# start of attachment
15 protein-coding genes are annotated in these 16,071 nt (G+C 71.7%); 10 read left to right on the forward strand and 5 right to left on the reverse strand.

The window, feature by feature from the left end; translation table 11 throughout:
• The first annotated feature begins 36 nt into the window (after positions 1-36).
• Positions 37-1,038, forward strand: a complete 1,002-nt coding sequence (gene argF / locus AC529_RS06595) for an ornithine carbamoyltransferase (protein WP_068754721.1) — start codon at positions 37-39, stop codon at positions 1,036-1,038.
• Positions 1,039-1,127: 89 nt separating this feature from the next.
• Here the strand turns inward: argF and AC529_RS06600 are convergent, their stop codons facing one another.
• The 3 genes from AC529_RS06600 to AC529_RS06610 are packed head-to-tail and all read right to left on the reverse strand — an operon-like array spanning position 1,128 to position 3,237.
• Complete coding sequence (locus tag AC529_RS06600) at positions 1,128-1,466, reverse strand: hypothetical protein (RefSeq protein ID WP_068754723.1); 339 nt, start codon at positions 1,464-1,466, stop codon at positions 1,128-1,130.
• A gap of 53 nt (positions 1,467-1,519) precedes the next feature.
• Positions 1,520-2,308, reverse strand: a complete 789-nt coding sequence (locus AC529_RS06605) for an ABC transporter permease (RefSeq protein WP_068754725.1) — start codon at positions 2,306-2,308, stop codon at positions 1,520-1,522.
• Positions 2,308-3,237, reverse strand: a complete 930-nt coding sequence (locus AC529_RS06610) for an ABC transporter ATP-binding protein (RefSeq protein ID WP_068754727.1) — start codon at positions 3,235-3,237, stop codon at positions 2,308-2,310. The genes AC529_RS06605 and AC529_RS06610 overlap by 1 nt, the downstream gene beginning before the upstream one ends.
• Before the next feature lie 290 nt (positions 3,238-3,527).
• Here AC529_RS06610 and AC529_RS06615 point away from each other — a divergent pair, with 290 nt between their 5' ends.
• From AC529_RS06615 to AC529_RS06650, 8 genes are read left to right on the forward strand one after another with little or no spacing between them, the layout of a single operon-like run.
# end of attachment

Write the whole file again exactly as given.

15 protein-coding genes are annotated in these 16,071 nt (G+C 71.7%); 10 read left to right on the forward strand and 5 right to left on the reverse strand.

The window, feature by feature from the left end; translation table 11 throughout:
• The first annotated feature begins 36 nt into the window (after positions 1-36).
• Positions 37-1,038, forward strand: a complete 1,002-nt coding sequence (gene argF / locus AC529_RS06595) for an ornithine carbamoyltransferase (protein WP_068754721.1) — start codon at positions 37-39, stop codon at positions 1,036-1,038.
• Positions 1,039-1,127: 89 nt separating this feature from the next.
• Here the strand turns inward: argF and AC529_RS06600 are convergent, their stop codons facing one another.
• The 3 genes from AC529_RS06600 to AC529_RS06610 are packed head-to-tail and all read right to left on the reverse strand — an operon-like array spanning position 1,128 to position 3,237.
• Complete coding sequence (locus tag AC529_RS06600) at positions 1,128-1,466, reverse strand: hypothetical protein (RefSeq protein ID WP_068754723.1); 339 nt, start codon at positions 1,464-1,466, stop codon at positions 1,128-1,130.
• A gap of 53 nt (positions 1,467-1,519) precedes the next feature.
• Positions 1,520-2,308, reverse strand: a complete 789-nt coding sequence (locus AC529_RS06605) for an ABC transporter permease (RefSeq protein WP_068754725.1) — start codon at positions 2,306-2,308, stop codon at positions 1,520-1,522.
• Positions 2,308-3,237, reverse strand: a complete 930-nt coding sequence (locus AC529_RS06610) for an ABC transporter ATP-binding protein (RefSeq protein ID WP_068754727.1) — start codon at positions 3,235-3,237, stop codon at positions 2,308-2,310. The genes AC529_RS06605 and AC529_RS06610 overlap by 1 nt, the downstream gene beginning before the upstream one ends.
• Before the next feature lie 290 nt (positions 3,238-3,527).
• Here AC529_RS06610 and AC529_RS06615 point away from each other — a divergent pair, with 290 nt between their 5' ends.
• From AC529_RS06615 to AC529_RS06650, 8 genes are read left to right on the forward strand one after another with little or no spacing between them, the layout of a single operon-like run.